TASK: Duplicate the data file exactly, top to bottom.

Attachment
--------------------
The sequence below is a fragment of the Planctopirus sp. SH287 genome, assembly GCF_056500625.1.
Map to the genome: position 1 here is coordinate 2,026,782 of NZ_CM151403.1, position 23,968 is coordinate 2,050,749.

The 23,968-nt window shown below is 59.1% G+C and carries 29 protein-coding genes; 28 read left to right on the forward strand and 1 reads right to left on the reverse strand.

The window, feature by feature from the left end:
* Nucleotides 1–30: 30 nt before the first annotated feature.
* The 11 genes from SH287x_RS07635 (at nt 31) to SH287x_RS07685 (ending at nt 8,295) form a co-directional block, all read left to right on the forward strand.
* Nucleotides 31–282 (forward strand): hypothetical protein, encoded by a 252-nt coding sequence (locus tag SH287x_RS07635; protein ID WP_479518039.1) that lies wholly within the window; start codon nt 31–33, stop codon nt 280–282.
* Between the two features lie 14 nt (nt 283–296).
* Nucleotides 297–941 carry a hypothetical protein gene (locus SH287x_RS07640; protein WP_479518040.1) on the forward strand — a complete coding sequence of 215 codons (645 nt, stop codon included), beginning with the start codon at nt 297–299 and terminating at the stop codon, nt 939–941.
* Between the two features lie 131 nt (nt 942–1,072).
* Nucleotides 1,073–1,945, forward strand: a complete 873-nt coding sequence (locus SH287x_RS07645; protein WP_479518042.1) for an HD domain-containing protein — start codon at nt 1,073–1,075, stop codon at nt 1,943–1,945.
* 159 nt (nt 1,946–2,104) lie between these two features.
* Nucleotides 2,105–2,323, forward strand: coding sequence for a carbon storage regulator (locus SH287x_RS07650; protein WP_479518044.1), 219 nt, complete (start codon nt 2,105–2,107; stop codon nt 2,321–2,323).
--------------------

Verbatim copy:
The sequence below is a fragment of the Planctopirus sp. SH287 genome, assembly GCF_056500625.1.
Map to the genome: position 1 here is coordinate 2,026,782 of NZ_CM151403.1, position 23,968 is coordinate 2,050,749.

The 23,968-nt window shown below is 59.1% G+C and carries 29 protein-coding genes; 28 read left to right on the forward strand and 1 reads right to left on the reverse strand.

The window, feature by feature from the left end:
* Nucleotides 1–30: 30 nt before the first annotated feature.
* The 11 genes from SH287x_RS07635 (at nt 31) to SH287x_RS07685 (ending at nt 8,295) form a co-directional block, all read left to right on the forward strand.
* Nucleotides 31–282 (forward strand): hypothetical protein, encoded by a 252-nt coding sequence (locus tag SH287x_RS07635; protein ID WP_479518039.1) that lies wholly within the window; start codon nt 31–33, stop codon nt 280–282.
* Between the two features lie 14 nt (nt 283–296).
* Nucleotides 297–941 carry a hypothetical protein gene (locus SH287x_RS07640; protein WP_479518040.1) on the forward strand — a complete coding sequence of 215 codons (645 nt, stop codon included), beginning with the start codon at nt 297–299 and terminating at the stop codon, nt 939–941.
* Between the two features lie 131 nt (nt 942–1,072).
* Nucleotides 1,073–1,945, forward strand: a complete 873-nt coding sequence (locus SH287x_RS07645; protein WP_479518042.1) for an HD domain-containing protein — start codon at nt 1,073–1,075, stop codon at nt 1,943–1,945.
* 159 nt (nt 1,946–2,104) lie between these two features.
* Nucleotides 2,105–2,323, forward strand: coding sequence for a carbon storage regulator (locus SH287x_RS07650; protein WP_479518044.1), 219 nt, complete (start codon nt 2,105–2,107; stop codon nt 2,321–2,323).